by Alexandra Dunn
An interesting article in Saturday’s New York Times referred to new laws in 17 states required reduced phosphate levels in consumer products to protect receiving water quality. Dozens of soapmakers have reformulated household (and soon commercial) dishwashing detergents to dramatically reduce phosphate content levels. The fact that new state laws have yielded marketplace reform is good news for water quality – and a refreshing reminder that even in the face of budgetary and political limitations, states are enacting laws that can improve the environment. For those wanting to know the best way to get sparkly dishes and protect receiving waters, the September 2010 Consumer Reports rates the new reduced phosphate soaps.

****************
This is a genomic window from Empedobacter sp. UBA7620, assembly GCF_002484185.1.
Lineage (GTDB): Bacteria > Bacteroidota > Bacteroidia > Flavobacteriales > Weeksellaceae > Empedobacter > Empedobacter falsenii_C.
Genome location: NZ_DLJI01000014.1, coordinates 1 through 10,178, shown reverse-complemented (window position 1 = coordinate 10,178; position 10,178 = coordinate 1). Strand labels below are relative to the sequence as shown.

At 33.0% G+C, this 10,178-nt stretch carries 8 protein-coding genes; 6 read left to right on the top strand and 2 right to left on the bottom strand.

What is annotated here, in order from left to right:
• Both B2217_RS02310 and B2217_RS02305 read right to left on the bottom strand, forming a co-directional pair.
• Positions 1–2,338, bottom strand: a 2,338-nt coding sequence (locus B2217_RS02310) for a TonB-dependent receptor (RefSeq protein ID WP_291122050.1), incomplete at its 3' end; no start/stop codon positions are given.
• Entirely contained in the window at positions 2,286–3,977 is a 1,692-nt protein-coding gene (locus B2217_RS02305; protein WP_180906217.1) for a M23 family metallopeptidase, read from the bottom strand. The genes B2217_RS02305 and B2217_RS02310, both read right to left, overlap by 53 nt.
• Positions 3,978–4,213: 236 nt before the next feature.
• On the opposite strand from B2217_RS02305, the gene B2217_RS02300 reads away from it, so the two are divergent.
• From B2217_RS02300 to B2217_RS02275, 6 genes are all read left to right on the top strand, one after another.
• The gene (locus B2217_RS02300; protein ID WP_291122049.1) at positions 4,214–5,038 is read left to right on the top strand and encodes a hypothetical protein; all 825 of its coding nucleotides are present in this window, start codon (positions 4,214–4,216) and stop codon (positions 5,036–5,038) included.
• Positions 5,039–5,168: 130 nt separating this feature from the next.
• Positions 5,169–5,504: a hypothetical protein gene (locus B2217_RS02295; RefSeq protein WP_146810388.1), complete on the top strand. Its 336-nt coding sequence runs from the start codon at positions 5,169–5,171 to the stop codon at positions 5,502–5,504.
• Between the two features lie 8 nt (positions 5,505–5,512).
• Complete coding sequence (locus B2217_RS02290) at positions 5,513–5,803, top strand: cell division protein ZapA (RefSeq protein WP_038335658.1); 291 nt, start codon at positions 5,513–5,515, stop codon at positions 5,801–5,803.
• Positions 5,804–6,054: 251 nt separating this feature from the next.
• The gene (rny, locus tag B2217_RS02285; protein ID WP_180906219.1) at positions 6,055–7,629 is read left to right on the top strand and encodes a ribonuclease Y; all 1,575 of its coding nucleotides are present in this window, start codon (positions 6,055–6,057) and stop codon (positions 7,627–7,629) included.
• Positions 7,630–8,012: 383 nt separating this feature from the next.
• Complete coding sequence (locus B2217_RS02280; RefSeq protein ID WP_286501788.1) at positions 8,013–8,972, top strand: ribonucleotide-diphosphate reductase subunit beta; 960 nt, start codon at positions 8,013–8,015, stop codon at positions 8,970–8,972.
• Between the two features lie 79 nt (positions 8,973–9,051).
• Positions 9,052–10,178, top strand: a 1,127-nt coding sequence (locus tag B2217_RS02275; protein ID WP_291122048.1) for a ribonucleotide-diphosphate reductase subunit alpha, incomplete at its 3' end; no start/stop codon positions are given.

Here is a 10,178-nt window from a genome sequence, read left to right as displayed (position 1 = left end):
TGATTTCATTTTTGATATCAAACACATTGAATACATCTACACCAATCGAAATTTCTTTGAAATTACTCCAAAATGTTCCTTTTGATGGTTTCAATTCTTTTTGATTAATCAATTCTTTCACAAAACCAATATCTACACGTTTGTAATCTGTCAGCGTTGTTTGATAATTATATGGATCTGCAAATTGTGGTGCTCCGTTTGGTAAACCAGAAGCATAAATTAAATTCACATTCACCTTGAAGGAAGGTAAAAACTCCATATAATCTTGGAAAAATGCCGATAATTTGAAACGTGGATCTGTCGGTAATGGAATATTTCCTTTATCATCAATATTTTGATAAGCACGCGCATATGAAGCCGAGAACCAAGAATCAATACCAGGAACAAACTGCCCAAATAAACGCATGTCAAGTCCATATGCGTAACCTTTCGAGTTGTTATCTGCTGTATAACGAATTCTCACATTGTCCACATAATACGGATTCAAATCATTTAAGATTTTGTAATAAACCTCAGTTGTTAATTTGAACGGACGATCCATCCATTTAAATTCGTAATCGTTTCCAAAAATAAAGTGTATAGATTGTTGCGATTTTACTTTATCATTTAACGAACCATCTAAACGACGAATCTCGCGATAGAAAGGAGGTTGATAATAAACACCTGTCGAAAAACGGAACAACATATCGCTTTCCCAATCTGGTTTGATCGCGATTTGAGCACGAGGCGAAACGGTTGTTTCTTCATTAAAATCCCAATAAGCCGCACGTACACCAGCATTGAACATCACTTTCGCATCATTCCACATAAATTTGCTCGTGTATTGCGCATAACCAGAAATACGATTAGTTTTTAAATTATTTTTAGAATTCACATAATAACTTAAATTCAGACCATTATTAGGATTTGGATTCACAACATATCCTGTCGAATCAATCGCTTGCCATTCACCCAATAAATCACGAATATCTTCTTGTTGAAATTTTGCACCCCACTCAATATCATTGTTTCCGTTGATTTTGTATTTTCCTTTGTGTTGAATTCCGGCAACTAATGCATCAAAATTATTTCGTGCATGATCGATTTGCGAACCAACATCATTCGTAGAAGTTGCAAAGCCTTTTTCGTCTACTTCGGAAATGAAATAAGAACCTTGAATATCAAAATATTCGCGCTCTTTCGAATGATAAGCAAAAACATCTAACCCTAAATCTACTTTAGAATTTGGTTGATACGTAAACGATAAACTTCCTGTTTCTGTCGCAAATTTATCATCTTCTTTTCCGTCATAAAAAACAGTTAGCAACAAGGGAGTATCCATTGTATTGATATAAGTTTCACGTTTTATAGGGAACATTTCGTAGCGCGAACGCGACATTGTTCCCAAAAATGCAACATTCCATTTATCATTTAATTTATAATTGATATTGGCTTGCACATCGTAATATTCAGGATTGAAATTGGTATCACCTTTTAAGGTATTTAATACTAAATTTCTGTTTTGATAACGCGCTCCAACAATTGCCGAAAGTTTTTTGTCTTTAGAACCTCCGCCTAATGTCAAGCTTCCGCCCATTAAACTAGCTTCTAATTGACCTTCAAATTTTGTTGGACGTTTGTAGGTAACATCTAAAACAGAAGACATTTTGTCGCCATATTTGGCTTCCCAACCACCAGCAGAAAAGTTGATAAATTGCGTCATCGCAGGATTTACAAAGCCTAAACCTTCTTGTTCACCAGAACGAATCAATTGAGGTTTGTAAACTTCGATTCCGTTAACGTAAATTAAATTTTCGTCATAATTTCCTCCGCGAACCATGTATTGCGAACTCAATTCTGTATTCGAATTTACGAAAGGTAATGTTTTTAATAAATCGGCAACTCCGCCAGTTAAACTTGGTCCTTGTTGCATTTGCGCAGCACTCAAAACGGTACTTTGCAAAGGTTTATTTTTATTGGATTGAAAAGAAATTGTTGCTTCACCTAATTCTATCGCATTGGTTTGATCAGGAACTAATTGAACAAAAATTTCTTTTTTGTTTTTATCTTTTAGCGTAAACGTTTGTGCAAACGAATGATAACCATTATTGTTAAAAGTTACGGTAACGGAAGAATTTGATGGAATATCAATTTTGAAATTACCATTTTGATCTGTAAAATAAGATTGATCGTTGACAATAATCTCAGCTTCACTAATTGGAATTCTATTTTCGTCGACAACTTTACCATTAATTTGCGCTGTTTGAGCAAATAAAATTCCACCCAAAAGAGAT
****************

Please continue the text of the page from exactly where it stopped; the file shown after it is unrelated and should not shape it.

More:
I would like to use your image of the duck on the algae as part of a water quality presentation for students learning about property planning. I work as a teacher with TAFE NSW, in Australia. Do you have any concerns about that? My presentation is a series of photos with me talking about causes and effect of nutrification of waterways and means of reducing pollution.